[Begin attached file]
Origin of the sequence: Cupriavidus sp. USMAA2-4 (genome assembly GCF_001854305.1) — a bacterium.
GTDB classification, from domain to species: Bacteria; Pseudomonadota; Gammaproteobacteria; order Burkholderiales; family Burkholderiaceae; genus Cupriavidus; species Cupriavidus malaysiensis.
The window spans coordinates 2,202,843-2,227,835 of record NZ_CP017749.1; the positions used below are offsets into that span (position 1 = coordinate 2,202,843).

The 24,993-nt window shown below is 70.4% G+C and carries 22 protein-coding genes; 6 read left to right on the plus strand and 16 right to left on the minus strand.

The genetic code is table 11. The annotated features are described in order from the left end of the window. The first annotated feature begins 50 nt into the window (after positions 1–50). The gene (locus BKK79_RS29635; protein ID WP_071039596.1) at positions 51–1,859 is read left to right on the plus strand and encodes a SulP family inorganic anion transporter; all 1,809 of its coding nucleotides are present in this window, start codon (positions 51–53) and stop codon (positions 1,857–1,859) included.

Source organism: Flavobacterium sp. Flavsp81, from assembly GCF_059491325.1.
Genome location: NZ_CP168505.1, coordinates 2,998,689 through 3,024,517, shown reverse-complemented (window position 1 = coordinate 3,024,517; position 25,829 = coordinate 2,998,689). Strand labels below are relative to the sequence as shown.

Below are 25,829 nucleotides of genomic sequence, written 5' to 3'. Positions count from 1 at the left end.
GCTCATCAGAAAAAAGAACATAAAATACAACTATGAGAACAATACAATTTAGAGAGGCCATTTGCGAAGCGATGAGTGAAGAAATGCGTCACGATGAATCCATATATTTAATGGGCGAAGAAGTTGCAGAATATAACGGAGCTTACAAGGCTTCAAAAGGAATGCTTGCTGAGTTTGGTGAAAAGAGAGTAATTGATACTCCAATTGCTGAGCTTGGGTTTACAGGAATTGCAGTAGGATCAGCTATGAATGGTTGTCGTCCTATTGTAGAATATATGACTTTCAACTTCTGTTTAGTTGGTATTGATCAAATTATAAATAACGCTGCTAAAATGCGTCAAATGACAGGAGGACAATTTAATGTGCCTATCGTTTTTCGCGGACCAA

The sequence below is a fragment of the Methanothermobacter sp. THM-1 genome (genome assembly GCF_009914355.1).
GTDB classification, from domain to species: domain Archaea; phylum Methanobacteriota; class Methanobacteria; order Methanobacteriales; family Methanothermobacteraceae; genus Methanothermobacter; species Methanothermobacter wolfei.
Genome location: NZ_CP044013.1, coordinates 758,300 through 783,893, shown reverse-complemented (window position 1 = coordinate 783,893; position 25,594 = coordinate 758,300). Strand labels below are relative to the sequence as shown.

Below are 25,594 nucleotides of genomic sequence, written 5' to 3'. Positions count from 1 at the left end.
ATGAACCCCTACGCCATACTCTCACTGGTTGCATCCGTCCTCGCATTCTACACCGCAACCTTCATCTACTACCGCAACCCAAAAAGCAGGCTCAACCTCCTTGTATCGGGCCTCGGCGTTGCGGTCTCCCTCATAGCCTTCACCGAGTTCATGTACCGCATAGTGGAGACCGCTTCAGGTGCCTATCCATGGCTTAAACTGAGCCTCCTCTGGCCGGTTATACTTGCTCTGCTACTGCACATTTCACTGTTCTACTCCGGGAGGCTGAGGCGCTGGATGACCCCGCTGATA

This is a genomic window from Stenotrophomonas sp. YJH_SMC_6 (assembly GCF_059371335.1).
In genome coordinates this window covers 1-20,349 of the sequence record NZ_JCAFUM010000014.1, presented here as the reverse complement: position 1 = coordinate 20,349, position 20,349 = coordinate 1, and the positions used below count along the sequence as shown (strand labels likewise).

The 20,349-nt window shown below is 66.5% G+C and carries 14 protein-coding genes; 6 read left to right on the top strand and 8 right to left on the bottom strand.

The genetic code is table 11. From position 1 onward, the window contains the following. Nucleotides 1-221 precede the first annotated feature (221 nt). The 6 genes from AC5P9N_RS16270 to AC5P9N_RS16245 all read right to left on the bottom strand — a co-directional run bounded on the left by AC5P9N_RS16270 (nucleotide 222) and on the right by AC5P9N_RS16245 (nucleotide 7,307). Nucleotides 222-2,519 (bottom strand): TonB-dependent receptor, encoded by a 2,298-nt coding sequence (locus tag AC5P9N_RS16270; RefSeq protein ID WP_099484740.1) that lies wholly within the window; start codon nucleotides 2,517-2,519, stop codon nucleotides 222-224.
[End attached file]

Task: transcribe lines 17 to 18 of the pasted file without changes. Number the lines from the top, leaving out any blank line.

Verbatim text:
The 20,349-nt window shown below is 66.5% G+C and carries 14 protein-coding genes; 6 read left to right on the top strand and 8 right to left on the bottom strand.

The genetic code is table 11. From position 1 onward, the window contains the following. Nucleotides 1-221 precede the first annotated feature (221 nt). The 6 genes from AC5P9N_RS16270 to AC5P9N_RS16245 all read right to left on the bottom strand — a co-directional run bounded on the left by AC5P9N_RS16270 (nucleotide 222) and on the right by AC5P9N_RS16245 (nucleotide 7,307). Nucleotides 222-2,519 (bottom strand): TonB-dependent receptor, encoded by a 2,298-nt coding sequence (locus tag AC5P9N_RS16270; RefSeq protein ID WP_099484740.1) that lies wholly within the window; start codon nucleotides 2,517-2,519, stop codon nucleotides 222-224.